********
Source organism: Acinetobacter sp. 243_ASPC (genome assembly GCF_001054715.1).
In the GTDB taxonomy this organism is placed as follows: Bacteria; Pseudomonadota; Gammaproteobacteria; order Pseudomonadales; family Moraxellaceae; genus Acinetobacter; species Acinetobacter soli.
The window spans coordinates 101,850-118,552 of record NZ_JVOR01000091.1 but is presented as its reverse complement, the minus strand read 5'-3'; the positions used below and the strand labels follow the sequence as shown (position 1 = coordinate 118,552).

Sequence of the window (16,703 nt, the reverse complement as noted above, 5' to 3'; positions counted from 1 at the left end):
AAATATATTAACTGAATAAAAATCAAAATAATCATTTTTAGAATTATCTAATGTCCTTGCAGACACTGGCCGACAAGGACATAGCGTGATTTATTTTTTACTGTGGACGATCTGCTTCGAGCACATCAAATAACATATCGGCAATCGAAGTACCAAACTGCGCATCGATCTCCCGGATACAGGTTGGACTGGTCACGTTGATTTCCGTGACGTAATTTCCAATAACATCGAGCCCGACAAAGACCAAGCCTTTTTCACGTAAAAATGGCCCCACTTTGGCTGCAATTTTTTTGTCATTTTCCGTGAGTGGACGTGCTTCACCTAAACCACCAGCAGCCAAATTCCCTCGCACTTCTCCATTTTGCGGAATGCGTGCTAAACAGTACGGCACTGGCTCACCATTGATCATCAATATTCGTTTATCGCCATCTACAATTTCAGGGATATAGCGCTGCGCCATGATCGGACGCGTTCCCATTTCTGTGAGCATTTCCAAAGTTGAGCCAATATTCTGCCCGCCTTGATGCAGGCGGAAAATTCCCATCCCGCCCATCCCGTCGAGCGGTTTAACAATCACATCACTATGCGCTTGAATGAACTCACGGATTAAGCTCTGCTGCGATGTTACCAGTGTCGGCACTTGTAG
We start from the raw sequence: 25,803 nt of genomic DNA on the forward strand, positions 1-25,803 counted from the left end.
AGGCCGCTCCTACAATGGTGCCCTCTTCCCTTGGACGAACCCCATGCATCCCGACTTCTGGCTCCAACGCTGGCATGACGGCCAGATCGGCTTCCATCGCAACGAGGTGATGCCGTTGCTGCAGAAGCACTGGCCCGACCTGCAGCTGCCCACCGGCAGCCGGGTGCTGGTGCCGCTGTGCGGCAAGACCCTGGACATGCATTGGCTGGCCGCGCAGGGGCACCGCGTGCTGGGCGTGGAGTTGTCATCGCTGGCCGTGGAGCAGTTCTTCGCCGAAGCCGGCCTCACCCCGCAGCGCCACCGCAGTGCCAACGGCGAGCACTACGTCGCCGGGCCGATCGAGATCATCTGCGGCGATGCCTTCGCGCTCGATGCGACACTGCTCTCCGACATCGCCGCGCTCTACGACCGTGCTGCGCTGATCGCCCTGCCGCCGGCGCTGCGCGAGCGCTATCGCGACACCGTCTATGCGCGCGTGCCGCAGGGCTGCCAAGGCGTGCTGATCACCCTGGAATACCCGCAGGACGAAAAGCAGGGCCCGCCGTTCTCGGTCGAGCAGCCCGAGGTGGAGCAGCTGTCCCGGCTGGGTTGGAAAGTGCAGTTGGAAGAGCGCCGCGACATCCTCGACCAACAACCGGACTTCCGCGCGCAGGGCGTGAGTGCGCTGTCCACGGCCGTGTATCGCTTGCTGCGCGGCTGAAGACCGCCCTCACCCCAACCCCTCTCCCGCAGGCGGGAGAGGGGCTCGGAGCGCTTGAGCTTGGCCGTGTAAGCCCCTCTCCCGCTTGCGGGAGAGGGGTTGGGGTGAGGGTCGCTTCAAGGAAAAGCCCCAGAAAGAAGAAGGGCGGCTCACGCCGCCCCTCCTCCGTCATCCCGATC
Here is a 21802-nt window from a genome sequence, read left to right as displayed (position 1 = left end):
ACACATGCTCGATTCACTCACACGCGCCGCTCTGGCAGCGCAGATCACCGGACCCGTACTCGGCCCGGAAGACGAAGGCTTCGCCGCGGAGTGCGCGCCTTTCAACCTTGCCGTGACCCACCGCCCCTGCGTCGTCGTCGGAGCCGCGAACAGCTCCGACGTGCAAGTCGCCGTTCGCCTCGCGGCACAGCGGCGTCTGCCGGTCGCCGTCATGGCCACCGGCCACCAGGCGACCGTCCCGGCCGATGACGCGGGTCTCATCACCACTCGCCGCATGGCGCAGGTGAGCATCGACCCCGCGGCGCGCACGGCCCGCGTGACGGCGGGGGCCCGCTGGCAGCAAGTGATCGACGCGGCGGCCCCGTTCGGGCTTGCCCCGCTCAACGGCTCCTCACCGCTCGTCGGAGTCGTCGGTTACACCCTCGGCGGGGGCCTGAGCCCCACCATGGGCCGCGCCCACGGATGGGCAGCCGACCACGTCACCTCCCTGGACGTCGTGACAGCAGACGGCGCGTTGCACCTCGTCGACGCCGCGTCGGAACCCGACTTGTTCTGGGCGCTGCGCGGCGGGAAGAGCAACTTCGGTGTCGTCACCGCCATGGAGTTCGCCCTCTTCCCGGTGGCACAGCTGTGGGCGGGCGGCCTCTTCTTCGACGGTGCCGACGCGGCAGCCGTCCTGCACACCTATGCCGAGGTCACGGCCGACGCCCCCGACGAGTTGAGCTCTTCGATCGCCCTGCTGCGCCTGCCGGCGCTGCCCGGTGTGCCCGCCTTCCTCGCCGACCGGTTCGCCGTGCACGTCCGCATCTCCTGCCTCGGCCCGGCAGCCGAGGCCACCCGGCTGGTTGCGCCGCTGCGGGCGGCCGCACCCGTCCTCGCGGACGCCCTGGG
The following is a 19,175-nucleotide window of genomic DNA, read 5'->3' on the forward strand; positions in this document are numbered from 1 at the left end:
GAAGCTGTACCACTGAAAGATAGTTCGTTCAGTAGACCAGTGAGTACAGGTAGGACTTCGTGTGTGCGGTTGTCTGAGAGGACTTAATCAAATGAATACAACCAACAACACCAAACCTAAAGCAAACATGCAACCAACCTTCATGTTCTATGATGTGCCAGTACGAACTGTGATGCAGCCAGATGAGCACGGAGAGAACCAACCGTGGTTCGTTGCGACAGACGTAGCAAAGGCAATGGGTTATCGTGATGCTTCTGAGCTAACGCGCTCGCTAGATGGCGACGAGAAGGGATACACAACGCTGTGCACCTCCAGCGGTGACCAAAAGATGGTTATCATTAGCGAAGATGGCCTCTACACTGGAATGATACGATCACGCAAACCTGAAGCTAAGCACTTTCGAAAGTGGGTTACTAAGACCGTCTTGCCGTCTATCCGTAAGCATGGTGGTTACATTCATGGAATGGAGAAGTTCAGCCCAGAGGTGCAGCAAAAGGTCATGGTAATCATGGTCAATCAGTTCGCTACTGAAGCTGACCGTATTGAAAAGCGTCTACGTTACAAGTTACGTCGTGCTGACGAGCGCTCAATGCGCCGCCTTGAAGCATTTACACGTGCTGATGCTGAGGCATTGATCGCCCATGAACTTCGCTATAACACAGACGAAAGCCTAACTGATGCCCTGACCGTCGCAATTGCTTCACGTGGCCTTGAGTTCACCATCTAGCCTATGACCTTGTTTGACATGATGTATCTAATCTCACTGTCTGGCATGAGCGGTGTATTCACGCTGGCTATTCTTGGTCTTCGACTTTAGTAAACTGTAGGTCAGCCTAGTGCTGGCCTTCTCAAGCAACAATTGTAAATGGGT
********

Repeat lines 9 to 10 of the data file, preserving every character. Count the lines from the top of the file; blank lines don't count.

ACACATGCTCGATTCACTCACACGCGCCGCTCTGGCAGCGCAGATCACCGGACCCGTACTCGGCCCGGAAGACGAAGGCTTCGCCGCGGAGTGCGCGCCTTTCAACCTTGCCGTGACCCACCGCCCCTGCGTCGTCGTCGGAGCCGCGAACAGCTCCGACGTGCAAGTCGCCGTTCGCCTCGCGGCACAGCGGCGTCTGCCGGTCGCCGTCATGGCCACCGGCCACCAGGCGACCGTCCCGGCCGATGACGCGGGTCTCATCACCACTCGCCGCATGGCGCAGGTGAGCATCGACCCCGCGGCGCGCACGGCCCGCGTGACGGCGGGGGCCCGCTGGCAGCAAGTGATCGACGCGGCGGCCCCGTTCGGGCTTGCCCCGCTCAACGGCTCCTCACCGCTCGTCGGAGTCGTCGGTTACACCCTCGGCGGGGGCCTGAGCCCCACCATGGGCCGCGCCCACGGATGGGCAGCCGACCACGTCACCTCCCTGGACGTCGTGACAGCAGACGGCGCGTTGCACCTCGTCGACGCCGCGTCGGAACCCGACTTGTTCTGGGCGCTGCGCGGCGGGAAGAGCAACTTCGGTGTCGTCACCGCCATGGAGTTCGCCCTCTTCCCGGTGGCACAGCTGTGGGCGGGCGGCCTCTTCTTCGACGGTGCCGACGCGGCAGCCGTCCTGCACACCTATGCCGAGGTCACGGCCGACGCCCCCGACGAGTTGAGCTCTTCGATCGCCCTGCTGCGCCTGCCGGCGCTGCCCGGTGTGCCCGCCTTCCTCGCCGACCGGTTCGCCGTGCACGTCCGCATCTCCTGCCTCGGCCCGGCAGCCGAGGCCACCCGGCTGGTTGCGCCGCTGCGGGCGGCCGCACCCGTCCTCGCGGACGCCCTGGG
The following is a 19,175-nucleotide window of genomic DNA, read 5'->3' on the forward strand; positions in this document are numbered from 1 at the left end: